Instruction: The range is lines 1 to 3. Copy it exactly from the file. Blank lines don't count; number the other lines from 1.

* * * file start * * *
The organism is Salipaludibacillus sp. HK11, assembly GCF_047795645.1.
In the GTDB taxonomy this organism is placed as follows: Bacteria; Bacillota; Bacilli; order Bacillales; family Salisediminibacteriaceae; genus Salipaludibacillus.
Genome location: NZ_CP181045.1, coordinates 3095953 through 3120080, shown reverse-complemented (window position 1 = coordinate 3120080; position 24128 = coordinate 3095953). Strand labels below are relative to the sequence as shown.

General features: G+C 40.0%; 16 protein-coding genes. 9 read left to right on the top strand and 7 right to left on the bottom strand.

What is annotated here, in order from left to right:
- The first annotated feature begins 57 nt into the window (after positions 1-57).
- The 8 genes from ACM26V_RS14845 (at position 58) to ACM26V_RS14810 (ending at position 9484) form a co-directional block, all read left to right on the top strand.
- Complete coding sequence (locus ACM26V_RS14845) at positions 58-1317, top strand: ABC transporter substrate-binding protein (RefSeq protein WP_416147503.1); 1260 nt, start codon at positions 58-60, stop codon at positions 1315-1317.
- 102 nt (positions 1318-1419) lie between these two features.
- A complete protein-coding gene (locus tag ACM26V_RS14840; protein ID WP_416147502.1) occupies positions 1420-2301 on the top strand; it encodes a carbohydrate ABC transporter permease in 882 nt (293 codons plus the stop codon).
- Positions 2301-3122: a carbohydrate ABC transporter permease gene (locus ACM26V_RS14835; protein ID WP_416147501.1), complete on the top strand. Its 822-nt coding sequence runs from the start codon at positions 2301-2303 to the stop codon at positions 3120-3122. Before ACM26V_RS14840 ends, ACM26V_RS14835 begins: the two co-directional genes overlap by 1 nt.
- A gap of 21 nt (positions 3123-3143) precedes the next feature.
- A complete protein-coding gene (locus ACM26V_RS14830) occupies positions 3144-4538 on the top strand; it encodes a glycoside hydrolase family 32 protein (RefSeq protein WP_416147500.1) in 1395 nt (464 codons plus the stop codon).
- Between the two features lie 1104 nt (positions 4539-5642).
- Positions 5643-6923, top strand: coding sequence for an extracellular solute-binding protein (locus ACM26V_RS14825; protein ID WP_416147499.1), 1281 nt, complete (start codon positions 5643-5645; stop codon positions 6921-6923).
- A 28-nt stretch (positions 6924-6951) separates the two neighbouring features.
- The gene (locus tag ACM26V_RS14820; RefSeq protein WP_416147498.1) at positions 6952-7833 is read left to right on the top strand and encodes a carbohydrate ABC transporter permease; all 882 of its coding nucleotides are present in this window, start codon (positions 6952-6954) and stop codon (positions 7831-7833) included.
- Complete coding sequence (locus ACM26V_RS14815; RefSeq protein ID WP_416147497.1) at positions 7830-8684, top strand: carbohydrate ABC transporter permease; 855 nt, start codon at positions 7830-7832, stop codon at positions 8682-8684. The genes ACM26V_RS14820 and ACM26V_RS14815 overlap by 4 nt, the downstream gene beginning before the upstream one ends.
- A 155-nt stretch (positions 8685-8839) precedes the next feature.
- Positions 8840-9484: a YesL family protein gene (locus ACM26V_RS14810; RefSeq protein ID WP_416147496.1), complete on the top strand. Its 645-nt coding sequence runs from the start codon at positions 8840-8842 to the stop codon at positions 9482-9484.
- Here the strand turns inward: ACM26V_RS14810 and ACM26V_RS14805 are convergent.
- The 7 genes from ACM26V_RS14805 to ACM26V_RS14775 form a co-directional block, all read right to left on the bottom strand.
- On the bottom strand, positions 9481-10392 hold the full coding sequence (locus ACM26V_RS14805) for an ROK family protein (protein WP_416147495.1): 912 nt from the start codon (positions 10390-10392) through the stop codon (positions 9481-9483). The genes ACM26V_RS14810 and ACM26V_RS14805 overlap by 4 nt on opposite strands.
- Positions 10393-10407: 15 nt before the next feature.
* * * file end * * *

The organism is Salipaludibacillus sp. HK11, assembly GCF_047795645.1.
In the GTDB taxonomy this organism is placed as follows: Bacteria; Bacillota; Bacilli; order Bacillales; family Salisediminibacteriaceae; genus Salipaludibacillus.
Genome location: NZ_CP181045.1, coordinates 3095953 through 3120080, shown reverse-complemented (window position 1 = coordinate 3120080; position 24128 = coordinate 3095953). Strand labels below are relative to the sequence as shown.